Osteochondritis Dissecans is a joint condition where loose fragments of bone and cartilage break off the end of a bone.
This is typically triggered by a lack of blood flow to the bone.
Osteochondritis most commonly affects the knee (75% of cases) but can also affect the elbow, ankle, shoulder, hand, wrist or hip.
Typical symptoms include are pain, locking, clunking, weakness, stiffness and swelling.
Osteochondritis usually affects people between the ages of 10-20 years and is three times more common in men than women. It tends to develop in people who do repetitive actions that involve lots of knee movement such as jumping.
Here we will look at how osteochondritis dissecans develops including the causes, symptoms, diagnosis and best treatment options for it, focusing on how it affects the knee joint.
What Is Osteochondritis?
Osteochondritis Dissecans (OCD) is a condition where fragments of bone and cartilage become detached and break off from the joint.
The way the disease generally develops is:
- Lack of Blood Supply: When there is inadequate blood flow, the bone and cartilage can become ischemic, meaning it doesn't receive enough oxygen and nutrients. This starves the bone of vital nutrients and can lead to cell death, particularly in the bone tissue, which is known as avascular necrosis
- Fragment Formation: As a result of avascular necrosis, the bone starts to degenerate. Thin layers of bone and the adjoining cartilage lose their structural integrity and come loose. Over time, they may break off completely. Bone fragments can vary in size and shape, and are commonly referred to as an "osteochondral lesion"
- Inflammatory Response: The separation of bone and cartilage can trigger an inflammatory response within the joint
If left untreated, osteochondritis dissecans of the knee can lead to the progression of joint degeneration over time. This can result in long-term joint damage, including osteoarthritis, which is characterized by the gradual erosion of joint surfaces and ongoing pain and stiffness.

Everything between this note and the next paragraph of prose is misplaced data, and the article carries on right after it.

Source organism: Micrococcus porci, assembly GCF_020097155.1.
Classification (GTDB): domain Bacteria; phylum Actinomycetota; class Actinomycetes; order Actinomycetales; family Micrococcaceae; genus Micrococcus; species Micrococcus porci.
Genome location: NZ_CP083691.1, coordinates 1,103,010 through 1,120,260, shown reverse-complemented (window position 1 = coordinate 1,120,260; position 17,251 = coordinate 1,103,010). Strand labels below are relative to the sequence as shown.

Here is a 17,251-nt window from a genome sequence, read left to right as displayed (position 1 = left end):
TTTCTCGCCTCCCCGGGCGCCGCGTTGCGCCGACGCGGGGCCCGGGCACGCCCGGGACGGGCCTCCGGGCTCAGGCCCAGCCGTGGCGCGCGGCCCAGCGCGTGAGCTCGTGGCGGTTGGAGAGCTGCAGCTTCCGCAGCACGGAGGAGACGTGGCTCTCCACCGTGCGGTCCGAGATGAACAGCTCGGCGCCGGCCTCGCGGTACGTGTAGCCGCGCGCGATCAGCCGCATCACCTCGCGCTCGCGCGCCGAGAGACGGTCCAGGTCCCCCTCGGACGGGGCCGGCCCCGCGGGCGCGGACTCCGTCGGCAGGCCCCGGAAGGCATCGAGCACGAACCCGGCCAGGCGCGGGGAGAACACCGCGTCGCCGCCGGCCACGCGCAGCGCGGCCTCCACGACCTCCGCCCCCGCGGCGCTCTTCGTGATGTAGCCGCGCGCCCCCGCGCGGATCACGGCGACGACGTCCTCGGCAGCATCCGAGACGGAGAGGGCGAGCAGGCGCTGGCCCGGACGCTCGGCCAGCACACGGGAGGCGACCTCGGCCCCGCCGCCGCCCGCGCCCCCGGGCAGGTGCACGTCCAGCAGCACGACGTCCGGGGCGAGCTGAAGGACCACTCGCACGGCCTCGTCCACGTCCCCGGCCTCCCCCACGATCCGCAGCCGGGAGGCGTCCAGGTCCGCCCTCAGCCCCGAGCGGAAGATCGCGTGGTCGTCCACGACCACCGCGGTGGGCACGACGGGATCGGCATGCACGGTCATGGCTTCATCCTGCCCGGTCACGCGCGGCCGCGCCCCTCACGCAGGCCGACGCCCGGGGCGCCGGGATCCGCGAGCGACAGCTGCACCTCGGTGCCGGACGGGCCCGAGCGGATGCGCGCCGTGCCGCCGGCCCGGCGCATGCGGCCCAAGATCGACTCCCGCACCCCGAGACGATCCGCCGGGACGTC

What Causes Knee Osteochondritis?
The exact cause of knee osteochondritis dissecans is not always clear. Several contributing factors are believed to play a role reducing the blood supply to the bone and the development of osteochondritis in the knee:
- Repetitive Microtrauma: Repetitive stress or minor trauma to the affected joint is a common trigger for osteochondritis dissecans. This This usually happens with activities that involve high-impact or repetitive motions, such as running, jumping or rapid changes in direction
- Genetic Predisposition: Some individuals may have a genetic predisposition to developing osteochondritis. If there is a family history of the condition, it may increase the likelihood of its occurrence. There is a genetic link in about 10% of cases
- Hormonal Factors: In some cases, hormonal imbalances or changes, such as those that occur during adolescence, may influence the development of knee osteochondritis dissecans. This is why it is more common in teenagers and young adults
- Joint Instability: Joint instability, which can result from ligament injuries or laxity, may also contribute to the development of OCD. Unstable joints can lead to increased stress on certain areas, increasing the risk of the separation of bone and cartilage
- Overuse and Over-training: Engaging in repetitive, high-impact activities without adequate rest and recovery can increase the risk of osteochondritis dissecans. Athletes who overtrain or specialize in one sport may be more susceptible
- Trauma: Acute trauma to the knee, such as a direct blow or injury, can also be a triggering factor for OCD. A single traumatic event can damage the blood vessels supplying the bone and cartilage
Where Does Osteochondritis Occur?
Osteochondritis Dissecans most commonly happens at the knee accounting for 75% of all cases.
80% of knee lesions occur on the
medial side of the knee (inner side) as it takes more weight than the
The next most common sites for Osteochondritis are the ankle and elbow, and very occasionally it develops in
the shoulder, hand, wrist or hip.
It can be bilateral (affects
both left and right side) in 20-30% of cases, and sometimes it affects
more than one joint at the same time. It is a rare disease with approximately
3-6 cases per 10,000 people.
The most common symptoms of Osteochondritis Dissecans at the knee are:
- Pain: is the most common symptom of osteochondritis dissecans and tends to be triggered by activities such
as stairs, sports and any twisting movements. It tends to develop
gradually and is a vague, achy pain, but people sometimes get a sharp,
stabbing pain if the loose fragment gets stuck
- Joint Locking: in some cases the knee joint may "catch" or "lock" if the loose fragment gets stuck in the joint.
You might have to wiggle your leg to move the fragment before you can
then straighten the knee
- Swelling: knee swellling is a common symptom of osteochondritis dissecans. The loose fragment can cause irritation and inflammation in the joint, leading to fluid accumulation and swelling
- Weakness & Instability: the leg may feel like it “gives way” or is weak. This typically gets worse over time as the muscles start to waste from lack of use due to pain